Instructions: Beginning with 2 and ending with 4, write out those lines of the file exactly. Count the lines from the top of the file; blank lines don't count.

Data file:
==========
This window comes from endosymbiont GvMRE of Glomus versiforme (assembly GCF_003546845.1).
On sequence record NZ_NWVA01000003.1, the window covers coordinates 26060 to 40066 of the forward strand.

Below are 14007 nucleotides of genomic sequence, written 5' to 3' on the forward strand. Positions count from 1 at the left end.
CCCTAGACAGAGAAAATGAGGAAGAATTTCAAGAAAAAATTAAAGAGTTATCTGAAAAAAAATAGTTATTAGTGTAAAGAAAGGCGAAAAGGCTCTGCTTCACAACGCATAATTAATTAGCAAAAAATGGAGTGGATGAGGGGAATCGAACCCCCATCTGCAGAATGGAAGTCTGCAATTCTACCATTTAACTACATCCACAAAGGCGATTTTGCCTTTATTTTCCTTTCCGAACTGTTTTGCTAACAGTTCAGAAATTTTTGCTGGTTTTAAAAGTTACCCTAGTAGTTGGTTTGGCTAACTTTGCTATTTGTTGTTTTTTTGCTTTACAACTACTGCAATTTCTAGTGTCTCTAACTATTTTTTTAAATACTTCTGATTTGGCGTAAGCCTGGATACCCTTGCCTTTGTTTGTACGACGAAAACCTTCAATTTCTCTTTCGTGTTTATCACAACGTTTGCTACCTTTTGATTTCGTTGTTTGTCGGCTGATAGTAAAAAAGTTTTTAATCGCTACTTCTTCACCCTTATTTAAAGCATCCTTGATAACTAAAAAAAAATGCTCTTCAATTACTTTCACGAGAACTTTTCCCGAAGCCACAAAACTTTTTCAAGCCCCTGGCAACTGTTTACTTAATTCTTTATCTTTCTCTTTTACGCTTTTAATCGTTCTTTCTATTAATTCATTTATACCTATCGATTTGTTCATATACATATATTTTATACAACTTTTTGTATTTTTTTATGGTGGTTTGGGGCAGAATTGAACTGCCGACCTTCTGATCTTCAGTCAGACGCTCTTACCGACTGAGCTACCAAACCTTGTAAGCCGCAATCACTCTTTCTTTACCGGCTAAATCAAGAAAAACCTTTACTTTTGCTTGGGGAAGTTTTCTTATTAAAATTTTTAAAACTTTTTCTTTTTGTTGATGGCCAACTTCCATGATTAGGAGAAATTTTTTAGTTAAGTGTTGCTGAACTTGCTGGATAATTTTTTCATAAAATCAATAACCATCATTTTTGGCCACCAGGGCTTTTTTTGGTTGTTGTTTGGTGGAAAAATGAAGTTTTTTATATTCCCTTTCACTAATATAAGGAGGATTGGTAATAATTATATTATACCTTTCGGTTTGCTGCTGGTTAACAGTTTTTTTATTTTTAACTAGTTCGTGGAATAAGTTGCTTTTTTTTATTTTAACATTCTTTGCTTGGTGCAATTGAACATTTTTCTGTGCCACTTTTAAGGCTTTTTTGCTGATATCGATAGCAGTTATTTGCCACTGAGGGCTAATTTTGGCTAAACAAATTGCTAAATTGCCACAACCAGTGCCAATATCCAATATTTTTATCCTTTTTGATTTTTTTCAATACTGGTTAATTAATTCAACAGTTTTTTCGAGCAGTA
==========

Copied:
On sequence record NZ_NWVA01000003.1, the window covers coordinates 26060 to 40066 of the forward strand.

Below are 14007 nucleotides of genomic sequence, written 5' to 3' on the forward strand. Positions count from 1 at the left end.
CCCTAGACAGAGAAAATGAGGAAGAATTTCAAGAAAAAATTAAAGAGTTATCTGAAAAAAAATAGTTATTAGTGTAAAGAAAGGCGAAAAGGCTCTGCTTCACAACGCATAATTAATTAGCAAAAAATGGAGTGGATGAGGGGAATCGAACCCCCATCTGCAGAATGGAAGTCTGCAATTCTACCATTTAACTACATCCACAAAGGCGATTTTGCCTTTATTTTCCTTTCCGAACTGTTTTGCTAACAGTTCAGAAATTTTTGCTGGTTTTAAAAGTTACCCTAGTAGTTGGTTTGGCTAACTTTGCTATTTGTTGTTTTTTTGCTTTACAACTACTGCAATTTCTAGTGTCTCTAACTATTTTTTTAAATACTTCTGATTTGGCGTAAGCCTGGATACCCTTGCCTTTGTTTGTACGACGAAAACCTTCAATTTCTCTTTCGTGTTTATCACAACGTTTGCTACCTTTTGATTTCGTTGTTTGTCGGCTGATAGTAAAAAAGTTTTTAATCGCTACTTCTTCACCCTTATTTAAAGCATCCTTGATAACTAAAAAAAAATGCTCTTCAATTACTTTCACGAGAACTTTTCCCGAAGCCACAAAACTTTTTCAAGCCCCTGGCAACTGTTTACTTAATTCTTTATCTTTCTCTTTTACGCTTTTAATCGTTCTTTCTATTAATTCATTTATACCTATCGATTTGTTCATATACATATATTTTATACAACTTTTTGTATTTTTTTATGGTGGTTTGGGGCAGAATTGAACTGCCGACCTTCTGATCTTCAGTCAGACGCTCTTACCGACTGAGCTACCAAACCTTGTAAGCCGCAATCACTCTTTCTTTACCGGCTAAATCAAGAAAAACCTTTACTTTTGCTTGGGGAAGTTTTCTTATTAAAATTTTTAAAACTTTTTCTTTTTGTTGATGGCCAACTTCCATGATTAGGAGAAATTTTTTAGTTAAGTGTTGCTGAACTTGCTGGATAATTTTTTCATAAAATCAATAACCATCATTTTTGGCCACCAGGGCTTTTTTTGGTTGTTGTTTGGTGGAAAAATGAAGTTTTTTATATTCCCTTTCACTAATATAAGGAGGATTGGTAATAATTATATTATACCTTTCGGTTTGCTGCTGGTTAACAGTTTTTTTATTTTTAACTAGTTCGTGGAATAAGTTGCTTTTTTTTATTTTAACATTCTTTGCTTGGTGCAATTGAACATTTTTCTGTGCCACTTTTAAGGCTTTTTTGCTGATATCGATAGCAGTTATTTGCCACTGAGGGCTAATTTTGGCTAAACAAATTGCTAAATTGCCACAACCAGTGCCAATATCCAATATTTTTATCCTTTTTGATTTTTTTCAATACTGGTTAATTAATTCAACAGTTTTTTCGAGCAGTA